‘Elijah was a man with a nature like ours.’ James 5:17 The Bible candidly reveals that Elijah, that great fiery prophet, was fallible, prone to exhaustion, depression, and self-pity. Even though he was so intimate with God, even though he was one of the greatest prophets, even after he experienced the miraculous and magnificent, he still got it wrong thinking he was the only true and faithful one who had not bowed his knee to Baal. But he was wrong by a wide margin. There were 7,000 others, and God called him out on that.

God is jealous for His prophets, just as He’s jealous for His Body. This is His time for refining and purifying a Church that has fallen into idolatry, pride and lukewarmness. This is a time for us to look within our own hearts first and destroy the plank within before we rush to remove the speck from others’ eyes.

If our prophetic discernment was correct this time, and the rest were all wrong, remember that the next time it might be us who see and prophesy the wrong part. So let’s be quick to bestow grace and mercy on our prophetic brethren and encourage them to sharpen and consecrate their gifts in humility once again so that the Body of Christ will be blessed. And let us make sure that we ourselves are walking circumspectly according to the pure Word of the Lord, led by His Holy Spirit and fulfilling the assignments that He has called us to complete.

Pastor Timothy Chong

The Strange Case of Obed-Edom

Obed-Edom is one of those people we don’t pay much attention to in the Bible. Maybe many of you reading this may wonder who he is. Obed-Edom appears for the first time in 2 Samuel 6:10, when David sought to bring the Ark of the Covenant back to Jerusalem. The first attempt wasn’t done properly, and resulted in the death of Uzza. David was terrified and left the Ark in the house of a man called Obed-Edom. This is the protagonist I want to examine.
We’re told Obed-Edom was a Gittite. A Gittite is not Jewish, he’s a Philistine. Don’t forget that, not too long ago, the Ark was in the hands of the Philistines and God brought such a judgment of plagues on them that they quickly returned the Ark to Israel. They were terrified of read more…

The Love of God

Is the love of God a warm, fuzzy feeling? Is it doing good to others or is love simply an emotion etched upon some Hallmark cards?

God is love and 1 John 4:9 says, ‘In this the love of God was manifested toward us, that God has sent His only begotten Son into the world, that we might live through Him.’ 

For us, the love of God is a second chance – it’s His offer to join His spiritual family and live forever in eternity. God’s love is divine love which many can never fathom. It’s different from the way we love.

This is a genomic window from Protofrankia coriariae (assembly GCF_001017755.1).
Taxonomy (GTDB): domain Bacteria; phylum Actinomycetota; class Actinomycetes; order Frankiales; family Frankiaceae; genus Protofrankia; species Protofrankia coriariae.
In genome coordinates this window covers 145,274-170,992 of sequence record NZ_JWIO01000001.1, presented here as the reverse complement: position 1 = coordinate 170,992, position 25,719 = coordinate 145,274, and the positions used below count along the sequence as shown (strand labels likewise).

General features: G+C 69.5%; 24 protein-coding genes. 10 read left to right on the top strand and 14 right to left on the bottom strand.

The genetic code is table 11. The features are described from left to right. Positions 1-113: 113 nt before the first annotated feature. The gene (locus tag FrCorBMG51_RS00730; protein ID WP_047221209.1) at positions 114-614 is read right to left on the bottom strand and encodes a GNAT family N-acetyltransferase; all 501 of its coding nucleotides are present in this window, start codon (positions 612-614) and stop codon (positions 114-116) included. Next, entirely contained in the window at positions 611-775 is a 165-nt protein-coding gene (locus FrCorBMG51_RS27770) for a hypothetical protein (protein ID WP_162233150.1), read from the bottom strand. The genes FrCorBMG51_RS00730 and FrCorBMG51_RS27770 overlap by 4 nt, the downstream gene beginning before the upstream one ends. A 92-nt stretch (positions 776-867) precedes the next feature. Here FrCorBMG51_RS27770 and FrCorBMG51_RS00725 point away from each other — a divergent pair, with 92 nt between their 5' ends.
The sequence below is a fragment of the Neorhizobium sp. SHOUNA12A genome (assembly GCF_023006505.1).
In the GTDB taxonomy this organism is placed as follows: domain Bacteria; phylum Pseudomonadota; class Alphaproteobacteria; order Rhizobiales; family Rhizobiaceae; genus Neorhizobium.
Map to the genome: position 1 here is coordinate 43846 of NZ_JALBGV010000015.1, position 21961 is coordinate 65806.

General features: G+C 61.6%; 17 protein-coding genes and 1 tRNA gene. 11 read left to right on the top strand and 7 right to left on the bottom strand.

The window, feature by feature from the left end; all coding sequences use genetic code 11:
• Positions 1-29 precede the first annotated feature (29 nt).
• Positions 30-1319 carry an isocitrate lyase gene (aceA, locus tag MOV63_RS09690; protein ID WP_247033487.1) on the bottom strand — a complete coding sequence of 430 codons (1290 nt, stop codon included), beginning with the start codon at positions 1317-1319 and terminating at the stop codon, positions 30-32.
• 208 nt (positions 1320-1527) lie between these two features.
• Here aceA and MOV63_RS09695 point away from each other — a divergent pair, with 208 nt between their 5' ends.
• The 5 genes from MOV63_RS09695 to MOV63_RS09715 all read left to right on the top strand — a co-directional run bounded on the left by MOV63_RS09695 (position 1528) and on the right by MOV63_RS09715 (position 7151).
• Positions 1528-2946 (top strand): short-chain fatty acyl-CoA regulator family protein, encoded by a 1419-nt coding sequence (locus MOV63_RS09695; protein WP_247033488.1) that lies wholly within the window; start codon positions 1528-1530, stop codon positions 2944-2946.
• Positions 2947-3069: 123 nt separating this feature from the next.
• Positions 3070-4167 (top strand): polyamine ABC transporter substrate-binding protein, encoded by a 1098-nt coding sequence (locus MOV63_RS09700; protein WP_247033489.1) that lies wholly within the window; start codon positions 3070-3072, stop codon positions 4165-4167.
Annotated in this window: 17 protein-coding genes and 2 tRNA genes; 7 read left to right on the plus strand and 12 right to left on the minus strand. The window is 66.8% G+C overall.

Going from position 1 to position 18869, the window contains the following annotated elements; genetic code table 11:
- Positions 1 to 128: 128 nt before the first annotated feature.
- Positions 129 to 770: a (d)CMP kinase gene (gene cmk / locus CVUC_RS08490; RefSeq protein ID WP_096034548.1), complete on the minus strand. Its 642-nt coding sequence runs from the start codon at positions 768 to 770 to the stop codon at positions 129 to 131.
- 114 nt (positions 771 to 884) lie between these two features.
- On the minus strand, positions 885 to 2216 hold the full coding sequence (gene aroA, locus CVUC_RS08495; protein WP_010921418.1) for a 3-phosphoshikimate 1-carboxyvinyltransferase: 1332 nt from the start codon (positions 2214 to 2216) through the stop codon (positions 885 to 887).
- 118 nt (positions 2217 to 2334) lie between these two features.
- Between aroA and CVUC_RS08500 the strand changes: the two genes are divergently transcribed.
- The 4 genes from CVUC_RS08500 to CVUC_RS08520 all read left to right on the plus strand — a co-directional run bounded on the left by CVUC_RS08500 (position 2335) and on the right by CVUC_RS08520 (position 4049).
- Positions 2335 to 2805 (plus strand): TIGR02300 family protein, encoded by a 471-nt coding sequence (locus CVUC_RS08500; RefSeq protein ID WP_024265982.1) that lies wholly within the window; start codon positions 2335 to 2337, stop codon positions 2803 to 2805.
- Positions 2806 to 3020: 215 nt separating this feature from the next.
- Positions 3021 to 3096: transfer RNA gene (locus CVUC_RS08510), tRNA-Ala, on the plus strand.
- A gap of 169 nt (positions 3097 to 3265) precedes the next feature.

Like a husband’s love for his wife with the flowers he brings her, the words of encouragement he offers, and dying to himself in doing household chores. As a parent, the read more…

Godliness With Power

2 Timothy 3:1-5 says, ‘But know this, that in the last days perilous times will come: For men will be lovers of themselves, lovers of money, boasters, proud, blasphemers, disobedient to parents, unthankful, unholy, unloving, unforgiving, slanderers, without self-control, brutal, despisers of good, traitors, headstrong, haughty, lovers of pleasure rather than lovers of God, having a form of godliness but denying its power.’

The last verse shook me to the core. We can actually have an external form of walking with God but lack the substance and power. The possibility that our discipleship and spirituality are not touching deep wounds and sin patterns is sobering.

The more I examined my own life, the more I realised I was increasing in knowledge but was in many areas still at an immature level of growth. Knowledge puffs up but love builds up. read more…

The Code of Honour

‘I have found David the son of Jesse, a man after My own heart, who will do all My will.’ Acts 13:22

I can think of no greater epitaph than to be known as a man after God’s own heart. This was God’s accolade of David, not just man’s. Wow! There are many reasons why David fits this description, but the one I’d like to share with you is this – David lived by a Code of Honour. Let me explain.

Perhaps the first thing that came to your mind was the fact that David had refused to exact retribution on King Saul. After all, this is the very person who had attempted to skewer him with a spear and who had relentlessly pursued him to snuff out his life. David felt horrible just for cutting off the skirt of read more…

Don’t Enter Heaven Empty-Handed

As economies restart in the post-Covid 19 reset and gear towards rebuilding in the ‘new normal’, one area which needs to be redefined and re-evaluated in our lives is the way we value the things important to us – our treasures.

Jesus has something to say about this. In Matthew 6:19-21, He admonished us not to store up for ourselves treasures on earth, but in heaven where neither moth nor rust destroys and where thieves do not break in and steal. Then He concluded in verse 21 with this truth, “For where your treasure is, there your heart will be also.”